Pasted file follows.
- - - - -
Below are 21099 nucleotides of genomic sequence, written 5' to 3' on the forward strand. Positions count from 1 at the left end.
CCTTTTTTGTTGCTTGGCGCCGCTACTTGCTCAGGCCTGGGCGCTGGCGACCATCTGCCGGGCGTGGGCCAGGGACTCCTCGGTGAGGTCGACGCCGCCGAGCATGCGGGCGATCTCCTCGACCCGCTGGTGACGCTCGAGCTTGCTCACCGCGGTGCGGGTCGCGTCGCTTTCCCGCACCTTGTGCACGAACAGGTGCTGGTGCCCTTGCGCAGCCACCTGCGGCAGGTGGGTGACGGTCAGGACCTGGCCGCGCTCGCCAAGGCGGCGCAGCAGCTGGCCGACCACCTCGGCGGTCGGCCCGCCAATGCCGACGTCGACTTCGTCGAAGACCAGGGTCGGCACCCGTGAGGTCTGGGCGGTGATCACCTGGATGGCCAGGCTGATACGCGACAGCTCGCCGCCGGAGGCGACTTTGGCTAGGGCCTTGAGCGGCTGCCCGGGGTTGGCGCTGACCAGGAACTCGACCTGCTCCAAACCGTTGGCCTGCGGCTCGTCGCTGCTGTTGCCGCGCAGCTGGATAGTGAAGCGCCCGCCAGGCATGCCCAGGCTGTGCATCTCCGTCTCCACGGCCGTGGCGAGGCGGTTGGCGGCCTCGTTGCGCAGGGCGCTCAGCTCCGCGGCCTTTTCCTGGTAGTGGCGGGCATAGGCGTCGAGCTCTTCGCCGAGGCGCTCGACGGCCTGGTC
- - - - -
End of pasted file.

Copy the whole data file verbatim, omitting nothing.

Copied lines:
Below are 21099 nucleotides of genomic sequence, written 5' to 3' on the forward strand. Positions count from 1 at the left end.
CCTTTTTTGTTGCTTGGCGCCGCTACTTGCTCAGGCCTGGGCGCTGGCGACCATCTGCCGGGCGTGGGCCAGGGACTCCTCGGTGAGGTCGACGCCGCCGAGCATGCGGGCGATCTCCTCGACCCGCTGGTGACGCTCGAGCTTGCTCACCGCGGTGCGGGTCGCGTCGCTTTCCCGCACCTTGTGCACGAACAGGTGCTGGTGCCCTTGCGCAGCCACCTGCGGCAGGTGGGTGACGGTCAGGACCTGGCCGCGCTCGCCAAGGCGGCGCAGCAGCTGGCCGACCACCTCGGCGGTCGGCCCGCCAATGCCGACGTCGACTTCGTCGAAGACCAGGGTCGGCACCCGTGAGGTCTGGGCGGTGATCACCTGGATGGCCAGGCTGATACGCGACAGCTCGCCGCCGGAGGCGACTTTGGCTAGGGCCTTGAGCGGCTGCCCGGGGTTGGCGCTGACCAGGAACTCGACCTGCTCCAAACCGTTGGCCTGCGGCTCGTCGCTGCTGTTGCCGCGCAGCTGGATAGTGAAGCGCCCGCCAGGCATGCCCAGGCTGTGCATCTCCGTCTCCACGGCCGTGGCGAGGCGGTTGGCGGCCTCGTTGCGCAGGGCGCTCAGCTCCGCGGCCTTTTCCTGGTAGTGGCGGGCATAGGCGTCGAGCTCTTCGCCGAGGCGCTCGACGGCCTGGTC